There's no draft. Unemployment is low. Gas prices are fine. Most people getting killed over there are very patriotic, whose families will support the machine more than criticize it. We're not disrupted. It's sunny out. Ski season is upon us. We go for a bike ride. There's a cool new Will Farrell movie out. The news is so easy to turn off.

During World War II, people sacrificed. Factories were converted into munitions plants; the draft took everyone. People made do with less and were happy about it. Today, we're never asked to sacrifice or do anything differently. American values mean lots of steak and big cars. We earned all this comfort and now it's expected.

Truth is, we're resting on our laurels. What have we earned lately?

Friday, April 06, 2007


I'm back.

As my man Usher said:
These are my confessions
Man I'm thrown and I dont know what to do
In the past few weeks, we've seen some of the most ridiculous confessions this side of the Soviet Show Trials and the Cultural Revolution. First, our man in the scoop t-shirt, Khalid Sheikh Muhammed:
confessed that he plotted every terrorist attack since 1776, from the explosion on the USS Maine to 9/11 to the Kennedy assassination. KSM isn't the nicest guy on the block, and he could certainly use a full-body wax, but it's pretty obvious he was tortured day and night for three years in some hole down in Cuba until he was ready to sign anything they put in front of him with his fingernail-less hands.

It didn't need to be that way. They could have brought KSM into District Court in Manhattan (ironically, in the heart of the civilization he tried to destroy), afforded him all the liberties that he hates, given him the care and consideration in prison that he denied thousands of innocents, and systematically given him a public thrashing that was fully respectable and lended credibility to the Western way of life.

That's justice. That's why we're better than they are. I worked for a while on the Pinochet case, and went through thousands of affadavits detailing torture and murder in places like the Villa Grimaldi in Santiago. It's disgusting, wrenching, terrible. So one day I asked my boss (who was the last one out of the palace before Pinochet killed everybody during the 1973 coup) if he ever felt the urge to just go in there and take care of Pinochet rather than deal with the prolonged bureaucracy and politics of a trial. And he mild-manneredly explained that he wanted to give Pinochet exactly what Pinochet had denied: justice.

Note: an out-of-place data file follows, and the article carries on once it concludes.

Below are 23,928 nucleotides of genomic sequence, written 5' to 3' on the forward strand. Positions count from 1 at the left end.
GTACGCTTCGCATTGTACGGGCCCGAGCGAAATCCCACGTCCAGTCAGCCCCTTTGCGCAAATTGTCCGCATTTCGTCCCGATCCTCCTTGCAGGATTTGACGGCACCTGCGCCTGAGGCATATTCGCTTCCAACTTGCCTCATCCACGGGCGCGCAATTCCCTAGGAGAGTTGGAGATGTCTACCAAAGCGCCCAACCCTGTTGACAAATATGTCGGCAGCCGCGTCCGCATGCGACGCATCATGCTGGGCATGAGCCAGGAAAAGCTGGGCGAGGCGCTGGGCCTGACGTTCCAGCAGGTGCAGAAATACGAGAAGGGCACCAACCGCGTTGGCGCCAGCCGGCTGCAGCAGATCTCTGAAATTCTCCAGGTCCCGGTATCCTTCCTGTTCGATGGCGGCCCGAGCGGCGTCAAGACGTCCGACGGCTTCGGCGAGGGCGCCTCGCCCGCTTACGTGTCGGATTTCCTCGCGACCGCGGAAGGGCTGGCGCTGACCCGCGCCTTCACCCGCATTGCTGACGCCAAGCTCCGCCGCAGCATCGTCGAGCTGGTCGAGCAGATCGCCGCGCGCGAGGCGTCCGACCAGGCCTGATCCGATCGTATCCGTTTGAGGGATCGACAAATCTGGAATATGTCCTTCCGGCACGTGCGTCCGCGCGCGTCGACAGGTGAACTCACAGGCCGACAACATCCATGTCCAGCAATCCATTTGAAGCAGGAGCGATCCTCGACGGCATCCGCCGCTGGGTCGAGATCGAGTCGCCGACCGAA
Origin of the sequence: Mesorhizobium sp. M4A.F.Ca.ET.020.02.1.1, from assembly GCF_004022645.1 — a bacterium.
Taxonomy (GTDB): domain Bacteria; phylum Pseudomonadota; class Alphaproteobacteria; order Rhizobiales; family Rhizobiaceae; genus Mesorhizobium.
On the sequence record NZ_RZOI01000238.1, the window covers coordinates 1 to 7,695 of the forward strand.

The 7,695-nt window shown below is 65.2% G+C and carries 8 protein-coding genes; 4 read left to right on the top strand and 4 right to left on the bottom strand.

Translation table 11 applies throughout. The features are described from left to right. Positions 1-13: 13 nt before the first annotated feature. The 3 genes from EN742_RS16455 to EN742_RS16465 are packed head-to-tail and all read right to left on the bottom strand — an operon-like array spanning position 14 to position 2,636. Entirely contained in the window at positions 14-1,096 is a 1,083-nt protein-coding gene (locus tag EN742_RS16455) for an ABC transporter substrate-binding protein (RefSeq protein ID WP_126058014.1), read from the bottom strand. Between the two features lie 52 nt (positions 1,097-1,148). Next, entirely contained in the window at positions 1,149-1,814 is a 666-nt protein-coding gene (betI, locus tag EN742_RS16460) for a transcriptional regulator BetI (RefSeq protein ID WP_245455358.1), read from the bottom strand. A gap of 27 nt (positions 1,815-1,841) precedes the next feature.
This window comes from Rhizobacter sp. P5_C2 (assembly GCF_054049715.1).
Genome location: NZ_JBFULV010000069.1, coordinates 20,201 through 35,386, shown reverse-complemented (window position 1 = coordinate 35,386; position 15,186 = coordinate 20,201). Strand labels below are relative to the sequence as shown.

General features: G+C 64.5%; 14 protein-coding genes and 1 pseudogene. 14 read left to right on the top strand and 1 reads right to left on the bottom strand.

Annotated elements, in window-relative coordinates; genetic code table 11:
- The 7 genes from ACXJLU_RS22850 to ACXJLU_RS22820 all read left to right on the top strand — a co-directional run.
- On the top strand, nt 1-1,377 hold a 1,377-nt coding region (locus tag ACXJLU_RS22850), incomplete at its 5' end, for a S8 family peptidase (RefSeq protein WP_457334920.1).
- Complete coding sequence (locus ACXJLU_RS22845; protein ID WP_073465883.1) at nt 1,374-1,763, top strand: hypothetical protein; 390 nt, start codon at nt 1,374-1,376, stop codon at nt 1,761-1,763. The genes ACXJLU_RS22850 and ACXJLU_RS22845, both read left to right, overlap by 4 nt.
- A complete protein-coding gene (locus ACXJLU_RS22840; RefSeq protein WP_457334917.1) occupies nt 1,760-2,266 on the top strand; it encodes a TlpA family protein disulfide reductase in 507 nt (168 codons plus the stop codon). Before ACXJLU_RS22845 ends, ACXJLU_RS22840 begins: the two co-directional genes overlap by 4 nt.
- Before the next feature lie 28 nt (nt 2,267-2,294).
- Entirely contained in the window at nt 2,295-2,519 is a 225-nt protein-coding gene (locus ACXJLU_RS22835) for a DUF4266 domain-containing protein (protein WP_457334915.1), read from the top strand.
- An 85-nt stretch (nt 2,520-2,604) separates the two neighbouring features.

Because we're better than they are. (It's the same argument for being against the death penalty.)

Now we've got the Iran-UK situation. Another show trial, more propoganda. Who did the Iranians think they were kidding? How dumb do they think we are? The Brits wisely said whatever they had to to avoid going to Iranian prison for 7 years for something they didn't do. The Iranians lied their sexist faces off about pretty much everything, then magnanimously gave the prisoners freedom as an Easter present. (NOTE: Easter is the next-to-last popular holiday in Iran, edged out by Purim.) And now the world is that much closer to nuclear war.

Two confessions, two lies. And for what? To assuage the egos of tremendously high-powered arrogant idiots, Bush and
Ahmadinejad, who need propoganda to sustain their illegal, morally deprived regimes. Yeah, Bush's regime is illegal. He spies on people and lies about wars and fires people who disagree with him. And he never really won in the first place. And he killed New Orleans. I could go on.

Point is, the Gestapo is back, even in the West. I sometimes wonder why my generation doesn't get truly angry about this stuff like our parents did. This is just as bad as Nixon, right? Is this any different than Vietnam? Why aren't we in the streets stopping traffic and blowing kisses and getting kids to vote? Does that stuff work any more? Hell, I can't even be bothered to blog more than once every four months.

As usual, no easy answers. Stay in the light. And buy my dad's book for a look at how the battle of good versus evil has been with this nation from the start.

Sunday, December 10, 2006

The Best Picture I've Taken This Year

Saturday, December 09, 2006

Barking in Heaven

The guy who ran the SPCA's Animal Assistant Therapy program died this week. It's pretty sad - Chris Bergman was a colorful character, always signing his emails to me "Yo ho ho and a bottle of rum" and other guy-friendly amusing ways, and he had a deep philosophical belief in the healing power of animals. Based on my visit with Otis in the program, he's one hundred percent right - nothing makes a bad day good like a visit from a friendly dog.

Ironicall,y I found out about his death this morning, while on an AAT visit.